Tuesday, October 18, 2016


I didn't see the time, I waited half my life away . . . Waiting for the miracle to come. ~Leonard Cohen

The weather forecasters had been telling us all week to expect a big storm on Saturday evening. It was going to hit right around dinner time and was to be the storm of the decade, if not beyond. It was the remnants of a typhoon that had made its way across the Pacific Ocean from Japan, winds were going to be in excess of 60 mph., and we were advised to make sure our emergency kits were up to date.

This was actually one of three major storms headed our way, a Friday, Saturday, Tuesday succession that I worried was going to impede the departure of folks who had travelled from Greece, Iceland, Australia, Canada, and the UK to take part in last week's International Play Iceland conference here in Seattle. Friday's storm hit us just as forecasted, a wet, wet atmospheric river that flowed through the city without much wind. It had been so wet that for the first time in Woodland Park history, we cut our outside time short by 15 minutes because some of our two-year-olds were so saturated they were shivering.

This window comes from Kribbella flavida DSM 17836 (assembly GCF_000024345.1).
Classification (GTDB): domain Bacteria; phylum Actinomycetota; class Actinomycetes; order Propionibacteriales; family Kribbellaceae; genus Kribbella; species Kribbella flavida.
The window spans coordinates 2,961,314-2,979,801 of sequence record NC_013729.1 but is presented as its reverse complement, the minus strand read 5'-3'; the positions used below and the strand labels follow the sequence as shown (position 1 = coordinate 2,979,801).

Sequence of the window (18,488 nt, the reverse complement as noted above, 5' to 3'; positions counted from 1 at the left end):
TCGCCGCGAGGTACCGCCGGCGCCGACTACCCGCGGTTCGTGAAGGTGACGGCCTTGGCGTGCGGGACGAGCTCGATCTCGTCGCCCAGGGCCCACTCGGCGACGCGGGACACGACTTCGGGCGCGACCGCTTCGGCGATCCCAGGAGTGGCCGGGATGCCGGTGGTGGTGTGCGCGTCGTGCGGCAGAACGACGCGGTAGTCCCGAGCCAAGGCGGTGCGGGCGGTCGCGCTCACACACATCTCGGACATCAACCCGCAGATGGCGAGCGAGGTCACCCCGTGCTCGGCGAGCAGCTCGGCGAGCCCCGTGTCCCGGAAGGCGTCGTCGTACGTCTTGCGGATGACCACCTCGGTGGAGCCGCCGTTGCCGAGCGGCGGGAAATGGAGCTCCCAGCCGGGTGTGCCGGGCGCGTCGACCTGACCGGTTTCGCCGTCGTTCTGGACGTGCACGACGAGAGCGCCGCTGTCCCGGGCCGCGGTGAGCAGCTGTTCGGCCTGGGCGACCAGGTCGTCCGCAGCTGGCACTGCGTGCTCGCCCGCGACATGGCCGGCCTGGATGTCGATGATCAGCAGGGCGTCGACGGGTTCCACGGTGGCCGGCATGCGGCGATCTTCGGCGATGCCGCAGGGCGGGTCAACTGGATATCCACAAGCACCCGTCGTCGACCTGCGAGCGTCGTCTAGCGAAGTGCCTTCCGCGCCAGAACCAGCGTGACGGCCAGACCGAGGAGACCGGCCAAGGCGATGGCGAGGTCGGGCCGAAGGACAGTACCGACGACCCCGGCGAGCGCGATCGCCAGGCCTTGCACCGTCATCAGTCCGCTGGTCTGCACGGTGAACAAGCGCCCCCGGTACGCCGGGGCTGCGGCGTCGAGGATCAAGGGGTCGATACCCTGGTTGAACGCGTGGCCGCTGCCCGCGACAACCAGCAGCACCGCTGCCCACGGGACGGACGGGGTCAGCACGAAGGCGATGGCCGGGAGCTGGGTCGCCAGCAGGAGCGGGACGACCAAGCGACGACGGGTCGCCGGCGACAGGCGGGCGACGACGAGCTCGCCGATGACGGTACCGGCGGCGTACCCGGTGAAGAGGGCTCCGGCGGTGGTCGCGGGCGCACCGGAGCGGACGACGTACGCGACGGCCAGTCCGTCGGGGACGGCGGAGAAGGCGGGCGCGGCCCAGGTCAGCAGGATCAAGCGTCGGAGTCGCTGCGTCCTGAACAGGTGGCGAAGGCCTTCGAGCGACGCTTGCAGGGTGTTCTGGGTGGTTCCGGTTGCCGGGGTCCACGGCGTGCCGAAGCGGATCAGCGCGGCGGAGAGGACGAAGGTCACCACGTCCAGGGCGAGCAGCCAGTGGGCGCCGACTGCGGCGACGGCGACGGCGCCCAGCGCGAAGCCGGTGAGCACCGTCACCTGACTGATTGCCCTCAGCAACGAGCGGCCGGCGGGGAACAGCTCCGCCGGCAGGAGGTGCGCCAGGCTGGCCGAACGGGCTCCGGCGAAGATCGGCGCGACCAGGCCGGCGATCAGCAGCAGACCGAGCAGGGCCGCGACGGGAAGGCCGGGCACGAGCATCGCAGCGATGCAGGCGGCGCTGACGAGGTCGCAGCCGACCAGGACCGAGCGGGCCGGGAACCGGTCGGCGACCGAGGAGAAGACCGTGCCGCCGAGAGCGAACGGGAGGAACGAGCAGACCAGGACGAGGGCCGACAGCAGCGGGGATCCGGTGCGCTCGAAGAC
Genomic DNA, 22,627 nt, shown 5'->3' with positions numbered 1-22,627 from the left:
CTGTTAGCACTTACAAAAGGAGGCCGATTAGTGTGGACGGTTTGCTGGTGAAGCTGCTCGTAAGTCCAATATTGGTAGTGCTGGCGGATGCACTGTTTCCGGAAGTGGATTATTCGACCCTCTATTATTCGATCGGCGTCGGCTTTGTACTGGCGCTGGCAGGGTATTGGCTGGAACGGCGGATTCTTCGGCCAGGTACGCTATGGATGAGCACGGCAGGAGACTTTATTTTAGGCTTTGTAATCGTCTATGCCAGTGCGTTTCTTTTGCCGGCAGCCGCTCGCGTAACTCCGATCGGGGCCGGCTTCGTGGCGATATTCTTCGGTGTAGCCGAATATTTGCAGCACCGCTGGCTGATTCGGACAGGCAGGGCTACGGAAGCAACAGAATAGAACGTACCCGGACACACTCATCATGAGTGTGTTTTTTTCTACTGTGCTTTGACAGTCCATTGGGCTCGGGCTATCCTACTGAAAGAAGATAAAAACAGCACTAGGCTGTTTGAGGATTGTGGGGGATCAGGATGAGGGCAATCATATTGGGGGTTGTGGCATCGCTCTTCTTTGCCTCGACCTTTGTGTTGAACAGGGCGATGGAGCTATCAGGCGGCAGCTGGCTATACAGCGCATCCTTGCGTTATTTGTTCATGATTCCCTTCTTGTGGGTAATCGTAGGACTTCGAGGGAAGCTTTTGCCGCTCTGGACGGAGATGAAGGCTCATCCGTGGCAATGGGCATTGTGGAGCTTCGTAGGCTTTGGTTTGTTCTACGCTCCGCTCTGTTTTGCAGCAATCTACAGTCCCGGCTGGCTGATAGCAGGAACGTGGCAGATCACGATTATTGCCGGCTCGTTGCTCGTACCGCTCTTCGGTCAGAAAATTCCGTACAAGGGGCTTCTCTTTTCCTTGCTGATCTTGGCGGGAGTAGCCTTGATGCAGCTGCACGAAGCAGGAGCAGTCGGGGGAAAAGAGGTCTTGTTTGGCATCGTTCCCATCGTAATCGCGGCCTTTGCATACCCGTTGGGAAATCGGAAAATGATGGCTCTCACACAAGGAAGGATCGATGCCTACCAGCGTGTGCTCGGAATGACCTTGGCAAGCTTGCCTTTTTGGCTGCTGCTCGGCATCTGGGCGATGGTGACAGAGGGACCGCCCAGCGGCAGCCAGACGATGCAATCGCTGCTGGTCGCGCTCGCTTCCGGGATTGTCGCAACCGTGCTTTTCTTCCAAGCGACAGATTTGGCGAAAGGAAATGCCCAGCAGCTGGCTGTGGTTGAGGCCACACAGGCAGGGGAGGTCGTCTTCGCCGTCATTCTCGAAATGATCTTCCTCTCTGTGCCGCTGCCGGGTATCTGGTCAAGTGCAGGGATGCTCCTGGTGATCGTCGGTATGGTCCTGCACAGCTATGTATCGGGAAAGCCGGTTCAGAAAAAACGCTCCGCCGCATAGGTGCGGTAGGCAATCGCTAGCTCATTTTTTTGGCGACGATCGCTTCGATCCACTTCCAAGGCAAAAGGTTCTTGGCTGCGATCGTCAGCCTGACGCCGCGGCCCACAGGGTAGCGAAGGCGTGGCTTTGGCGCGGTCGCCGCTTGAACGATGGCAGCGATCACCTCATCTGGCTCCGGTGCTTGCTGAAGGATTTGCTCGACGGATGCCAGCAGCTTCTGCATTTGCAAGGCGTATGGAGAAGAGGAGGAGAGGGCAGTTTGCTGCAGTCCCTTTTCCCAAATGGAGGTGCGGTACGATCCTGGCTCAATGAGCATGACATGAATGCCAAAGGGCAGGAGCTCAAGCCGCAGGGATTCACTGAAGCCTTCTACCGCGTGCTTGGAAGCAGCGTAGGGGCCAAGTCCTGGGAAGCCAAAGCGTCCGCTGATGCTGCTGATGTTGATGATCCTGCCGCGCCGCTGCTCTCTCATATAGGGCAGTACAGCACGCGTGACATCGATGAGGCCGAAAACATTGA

To be honest, I was looking forward to the big one on Saturday. Naturally, I didn't want anyone to be hurt and I wasn't rooting for major property damage, but I've always been drawn to nature's power. When visiting the Midwest for a family reunion, my daughter and I more than once rushed out into thunderstorms (a rare phenomenon in the Pacific NW), making the cousins think we were crazy. Sometimes we would dress from head to toe in our best rain gear and drive over to West Seattle to stand in a spot where storm waves could crash over us. My girl now off the college, my plan for this storm was to just sit in the living room and watch it through the windows.